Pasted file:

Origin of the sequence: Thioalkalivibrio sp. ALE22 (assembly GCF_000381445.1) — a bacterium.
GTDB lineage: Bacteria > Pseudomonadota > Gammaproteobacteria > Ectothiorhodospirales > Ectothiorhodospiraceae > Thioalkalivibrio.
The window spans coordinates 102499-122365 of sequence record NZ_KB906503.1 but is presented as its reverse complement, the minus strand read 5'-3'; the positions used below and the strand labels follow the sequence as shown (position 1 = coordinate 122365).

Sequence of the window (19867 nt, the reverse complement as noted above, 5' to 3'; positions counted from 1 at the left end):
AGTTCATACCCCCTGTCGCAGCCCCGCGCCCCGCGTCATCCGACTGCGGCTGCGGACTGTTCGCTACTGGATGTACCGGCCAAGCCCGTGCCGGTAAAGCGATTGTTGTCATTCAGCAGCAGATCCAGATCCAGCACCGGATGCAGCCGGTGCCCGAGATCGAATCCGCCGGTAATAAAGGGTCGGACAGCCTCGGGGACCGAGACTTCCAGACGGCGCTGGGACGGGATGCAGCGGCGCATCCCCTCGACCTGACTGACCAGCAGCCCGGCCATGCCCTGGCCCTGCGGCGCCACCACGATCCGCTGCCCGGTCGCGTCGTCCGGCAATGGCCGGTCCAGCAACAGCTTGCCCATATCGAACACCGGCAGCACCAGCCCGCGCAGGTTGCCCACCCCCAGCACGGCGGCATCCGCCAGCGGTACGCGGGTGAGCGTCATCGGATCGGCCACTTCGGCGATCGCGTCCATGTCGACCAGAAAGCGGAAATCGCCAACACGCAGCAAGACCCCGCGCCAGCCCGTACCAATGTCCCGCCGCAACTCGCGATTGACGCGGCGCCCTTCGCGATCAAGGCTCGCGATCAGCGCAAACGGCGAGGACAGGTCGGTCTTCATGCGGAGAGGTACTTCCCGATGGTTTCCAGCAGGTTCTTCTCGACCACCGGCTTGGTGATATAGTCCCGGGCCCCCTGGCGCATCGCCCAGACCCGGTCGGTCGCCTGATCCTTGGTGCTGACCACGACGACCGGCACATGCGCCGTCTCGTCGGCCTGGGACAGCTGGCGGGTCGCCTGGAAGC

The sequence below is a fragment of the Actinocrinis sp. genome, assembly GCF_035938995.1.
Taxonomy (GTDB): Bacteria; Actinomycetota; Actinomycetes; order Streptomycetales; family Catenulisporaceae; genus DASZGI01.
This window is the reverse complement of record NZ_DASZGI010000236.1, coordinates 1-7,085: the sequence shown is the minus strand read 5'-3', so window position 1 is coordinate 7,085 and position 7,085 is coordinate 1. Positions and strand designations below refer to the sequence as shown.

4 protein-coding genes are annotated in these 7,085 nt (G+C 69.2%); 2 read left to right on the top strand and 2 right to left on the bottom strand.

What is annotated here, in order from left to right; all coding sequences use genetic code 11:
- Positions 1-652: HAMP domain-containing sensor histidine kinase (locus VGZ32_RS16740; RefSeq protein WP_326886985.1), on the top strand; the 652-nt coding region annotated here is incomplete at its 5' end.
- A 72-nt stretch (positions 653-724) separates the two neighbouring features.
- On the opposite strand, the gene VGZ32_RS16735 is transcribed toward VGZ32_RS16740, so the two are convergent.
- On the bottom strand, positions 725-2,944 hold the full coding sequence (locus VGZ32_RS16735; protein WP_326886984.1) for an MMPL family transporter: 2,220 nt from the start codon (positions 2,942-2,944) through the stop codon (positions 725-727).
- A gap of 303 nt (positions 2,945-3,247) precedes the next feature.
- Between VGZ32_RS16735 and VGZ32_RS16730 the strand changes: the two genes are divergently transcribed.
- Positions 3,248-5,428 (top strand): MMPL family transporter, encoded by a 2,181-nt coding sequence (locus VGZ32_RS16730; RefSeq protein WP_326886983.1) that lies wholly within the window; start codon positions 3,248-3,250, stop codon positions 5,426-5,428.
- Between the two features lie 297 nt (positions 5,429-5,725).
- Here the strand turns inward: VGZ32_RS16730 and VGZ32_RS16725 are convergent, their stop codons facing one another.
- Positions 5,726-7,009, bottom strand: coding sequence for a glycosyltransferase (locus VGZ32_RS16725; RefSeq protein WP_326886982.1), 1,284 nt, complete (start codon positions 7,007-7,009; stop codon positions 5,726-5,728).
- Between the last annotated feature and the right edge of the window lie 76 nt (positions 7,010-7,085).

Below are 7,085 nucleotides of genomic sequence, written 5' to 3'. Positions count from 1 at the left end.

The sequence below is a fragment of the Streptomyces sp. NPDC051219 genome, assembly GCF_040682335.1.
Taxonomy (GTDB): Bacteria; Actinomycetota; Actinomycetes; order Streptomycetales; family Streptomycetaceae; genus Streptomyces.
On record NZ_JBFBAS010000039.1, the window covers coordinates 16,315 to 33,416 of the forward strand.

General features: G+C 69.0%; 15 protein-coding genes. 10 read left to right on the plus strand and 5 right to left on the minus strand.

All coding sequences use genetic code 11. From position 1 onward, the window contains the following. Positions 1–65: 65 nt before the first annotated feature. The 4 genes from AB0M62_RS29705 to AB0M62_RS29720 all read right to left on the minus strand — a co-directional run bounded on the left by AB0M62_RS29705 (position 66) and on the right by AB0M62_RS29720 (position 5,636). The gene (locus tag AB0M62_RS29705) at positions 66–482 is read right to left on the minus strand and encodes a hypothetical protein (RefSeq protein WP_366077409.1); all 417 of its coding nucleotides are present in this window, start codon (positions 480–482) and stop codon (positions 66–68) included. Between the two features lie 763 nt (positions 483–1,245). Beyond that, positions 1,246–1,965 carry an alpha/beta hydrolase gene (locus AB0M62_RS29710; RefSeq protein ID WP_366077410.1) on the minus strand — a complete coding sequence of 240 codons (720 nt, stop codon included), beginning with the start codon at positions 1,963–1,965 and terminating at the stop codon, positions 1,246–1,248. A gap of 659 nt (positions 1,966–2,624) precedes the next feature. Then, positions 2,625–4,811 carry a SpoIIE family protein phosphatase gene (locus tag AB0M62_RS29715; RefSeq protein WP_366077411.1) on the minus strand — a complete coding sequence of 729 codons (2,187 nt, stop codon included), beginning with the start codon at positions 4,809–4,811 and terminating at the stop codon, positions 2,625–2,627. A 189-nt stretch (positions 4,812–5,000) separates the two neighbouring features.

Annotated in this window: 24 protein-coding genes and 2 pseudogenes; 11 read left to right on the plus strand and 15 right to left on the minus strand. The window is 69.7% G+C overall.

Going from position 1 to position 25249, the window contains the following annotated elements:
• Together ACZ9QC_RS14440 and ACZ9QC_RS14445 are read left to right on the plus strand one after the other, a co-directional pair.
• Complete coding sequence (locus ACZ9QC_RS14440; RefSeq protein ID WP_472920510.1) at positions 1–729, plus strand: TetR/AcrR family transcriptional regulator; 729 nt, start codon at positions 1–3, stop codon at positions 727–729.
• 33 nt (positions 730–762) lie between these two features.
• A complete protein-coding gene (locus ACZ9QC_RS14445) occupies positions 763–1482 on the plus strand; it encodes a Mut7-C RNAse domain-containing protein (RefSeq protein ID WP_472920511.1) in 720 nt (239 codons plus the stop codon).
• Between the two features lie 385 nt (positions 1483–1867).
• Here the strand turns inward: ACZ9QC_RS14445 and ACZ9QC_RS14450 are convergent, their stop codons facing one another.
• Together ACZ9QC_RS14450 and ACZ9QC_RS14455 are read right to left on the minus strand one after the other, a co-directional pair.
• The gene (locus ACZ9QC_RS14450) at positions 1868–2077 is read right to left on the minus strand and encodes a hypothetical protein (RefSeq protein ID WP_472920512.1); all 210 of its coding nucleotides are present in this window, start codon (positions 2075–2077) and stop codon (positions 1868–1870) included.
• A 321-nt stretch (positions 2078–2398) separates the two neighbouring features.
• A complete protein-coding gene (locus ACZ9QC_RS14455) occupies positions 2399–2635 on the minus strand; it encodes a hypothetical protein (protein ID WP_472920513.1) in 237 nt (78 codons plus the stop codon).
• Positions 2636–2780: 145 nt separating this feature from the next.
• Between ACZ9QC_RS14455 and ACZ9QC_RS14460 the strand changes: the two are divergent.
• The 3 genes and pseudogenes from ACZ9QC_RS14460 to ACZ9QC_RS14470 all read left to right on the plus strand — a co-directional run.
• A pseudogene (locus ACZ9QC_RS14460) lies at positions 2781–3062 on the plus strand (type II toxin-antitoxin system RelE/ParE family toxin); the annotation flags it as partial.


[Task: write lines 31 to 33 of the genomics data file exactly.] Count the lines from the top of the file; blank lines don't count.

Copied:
• Complete coding sequence (locus ACZ9QC_RS14440; RefSeq protein ID WP_472920510.1) at positions 1–729, plus strand: TetR/AcrR family transcriptional regulator; 729 nt, start codon at positions 1–3, stop codon at positions 727–729.
• 33 nt (positions 730–762) lie between these two features.
• A complete protein-coding gene (locus ACZ9QC_RS14445) occupies positions 763–1482 on the plus strand; it encodes a Mut7-C RNAse domain-containing protein (RefSeq protein ID WP_472920511.1) in 720 nt (239 codons plus the stop codon).